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Interview with Hugo Barrette – Don’t Stop Believin’

courtesy of Sportcom

November 02, 2015 (Montreal, Que.) – On Oct. 28, while cycling at nearly 80 km/h Hugo Barrette crashed at the Cali velodrome during a sprint workout practice ride as he prepared for the Track World Cup being held there Oct. 31-Nov. 1. His dramatic accident saw him break through the security guard rail as he went crashing into the stands. – read Pedal‘s report here.

Hugo Barrette [P] Ivan Rupes

Less than a week after the incident, a calm Barrette is in good spirits as he takes stock of what lies ahead in the coming weeks. His body may be bruised but his mind is ready to restart the machine following a mishap that could have easily been fatal.

Barrette celebrates with Canadian flag [P] Ivan Rupes

“I don’t know how it happened. I was extremely lucky as this could have been the end. I remember a few things, but after being anesthetized for surgery, I do not really remember much. But that might not be a bad thing,” said Barrette.

“Yes, it affects me a lot that it happened during the Olympic qualification process, but I am alive and have nothing broken, which is almost a miracle. Nobody understands how this is possible. I’m going to use that to come back stronger than ever,” he exclaimed.

Gord Singleton looks on as Barrette hugs Coach Erin Hartwell after winning Pan Am Sprint gold [P] Ivan Rupes

In the accident, Barrette suffered a concussion which will limit his training over the coming weeks. “I could be back at full throttle in 1-4 weeks. Aside from a few bruises and a small laceration to my spine, I can walk. It remains to be seen how fast my brain can recover,” he continued.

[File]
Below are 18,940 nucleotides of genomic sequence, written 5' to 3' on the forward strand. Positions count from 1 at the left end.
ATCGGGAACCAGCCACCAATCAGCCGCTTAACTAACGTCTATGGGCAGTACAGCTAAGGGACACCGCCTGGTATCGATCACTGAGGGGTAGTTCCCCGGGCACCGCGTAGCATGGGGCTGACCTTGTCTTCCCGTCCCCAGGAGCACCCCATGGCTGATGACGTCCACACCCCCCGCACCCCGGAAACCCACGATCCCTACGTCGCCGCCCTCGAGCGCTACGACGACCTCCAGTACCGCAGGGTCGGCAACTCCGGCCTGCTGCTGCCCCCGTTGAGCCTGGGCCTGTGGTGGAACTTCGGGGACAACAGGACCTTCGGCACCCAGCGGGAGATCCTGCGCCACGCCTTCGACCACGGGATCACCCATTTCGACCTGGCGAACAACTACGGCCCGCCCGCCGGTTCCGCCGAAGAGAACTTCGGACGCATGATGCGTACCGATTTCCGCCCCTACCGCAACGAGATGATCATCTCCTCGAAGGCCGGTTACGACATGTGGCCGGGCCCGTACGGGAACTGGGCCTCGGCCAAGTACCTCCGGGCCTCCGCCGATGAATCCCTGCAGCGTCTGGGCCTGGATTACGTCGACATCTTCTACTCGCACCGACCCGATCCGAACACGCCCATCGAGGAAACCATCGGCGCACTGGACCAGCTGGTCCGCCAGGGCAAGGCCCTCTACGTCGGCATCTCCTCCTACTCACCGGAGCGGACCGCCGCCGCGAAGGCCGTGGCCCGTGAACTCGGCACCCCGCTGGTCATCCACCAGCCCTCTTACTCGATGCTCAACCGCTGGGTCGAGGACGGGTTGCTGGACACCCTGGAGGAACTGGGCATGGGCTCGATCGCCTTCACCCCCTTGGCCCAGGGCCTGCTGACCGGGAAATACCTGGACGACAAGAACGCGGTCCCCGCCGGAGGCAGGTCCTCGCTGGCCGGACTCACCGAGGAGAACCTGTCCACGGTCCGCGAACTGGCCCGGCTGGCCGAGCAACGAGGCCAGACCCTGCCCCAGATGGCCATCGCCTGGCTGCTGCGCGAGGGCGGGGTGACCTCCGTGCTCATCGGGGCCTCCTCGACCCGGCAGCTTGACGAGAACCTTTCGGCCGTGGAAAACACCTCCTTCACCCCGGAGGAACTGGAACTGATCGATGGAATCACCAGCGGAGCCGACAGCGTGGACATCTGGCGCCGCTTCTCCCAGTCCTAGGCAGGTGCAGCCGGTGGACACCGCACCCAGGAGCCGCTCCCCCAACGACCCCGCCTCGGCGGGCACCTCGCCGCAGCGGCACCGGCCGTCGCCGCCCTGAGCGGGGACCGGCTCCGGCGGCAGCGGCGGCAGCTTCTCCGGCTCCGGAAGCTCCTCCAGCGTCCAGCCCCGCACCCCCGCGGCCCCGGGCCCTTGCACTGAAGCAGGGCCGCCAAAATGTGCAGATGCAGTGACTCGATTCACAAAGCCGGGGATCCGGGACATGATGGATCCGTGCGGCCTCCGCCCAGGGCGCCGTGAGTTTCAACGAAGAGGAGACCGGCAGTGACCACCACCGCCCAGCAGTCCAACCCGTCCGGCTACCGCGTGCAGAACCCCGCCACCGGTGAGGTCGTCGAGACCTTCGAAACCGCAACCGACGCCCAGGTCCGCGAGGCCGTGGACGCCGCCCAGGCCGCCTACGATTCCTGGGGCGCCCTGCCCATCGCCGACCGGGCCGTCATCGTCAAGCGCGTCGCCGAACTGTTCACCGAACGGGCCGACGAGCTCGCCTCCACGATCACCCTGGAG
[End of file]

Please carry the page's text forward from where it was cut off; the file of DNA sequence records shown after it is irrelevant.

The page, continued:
A Wave of Love and Support
To cheer him up through these difficult times, his teammates on the national team quickly put together a video where Canadian and international track riders, including former Tour de France winner Bradley Wiggins, sing the song “Don’t Stop Believin’” (composed by the group Journey) for Barrette.

“I had a lot of people send loving messages from everywhere and that really helped! Connecting with people is something important to me. I’ve competed in other sports but the world of track is different. It’s a big family and we all know how hard it can be. Feeling everyone who supports you during adversity is just as nice as (a medal). People believe in me,” shared Barrette.

Hugo Barrette [P] Ivan Rupes

While Barrette sees his unfortunate situation in a positive light, it will nonetheless be an additional obstacle to a possible Olympic qualification. “Moments like this remind me of the goodness of people; that is what I will retain the most at the end of my career. Yes, it is important to win, but most important is what’s around you. I live for the moment and the enjoyment from life,” he continued.

Hugo Barrette [P] Peter Kraiker
Barrette and Dominique his Mom celebrate [P] Peter Kraiker

Barrette will return to Canada on Nov. 5 and still hopes to compete at the next Track World Cup in Cambridge, New Zealand being held from December 4-6.

“It’s not a choice. If I want to be at the World Championships, I must be in New Zealand (to pick up points). I see it in a positive light; I know I am capable of a podium at the Worlds,” he concluded.

Translated from Sportcom interview (French) here.

Barrette's gold medal Sprint smile...[P] Ivan Rupes
Hugo Barrette wins Men's Sprint [P] Ivan Rupes

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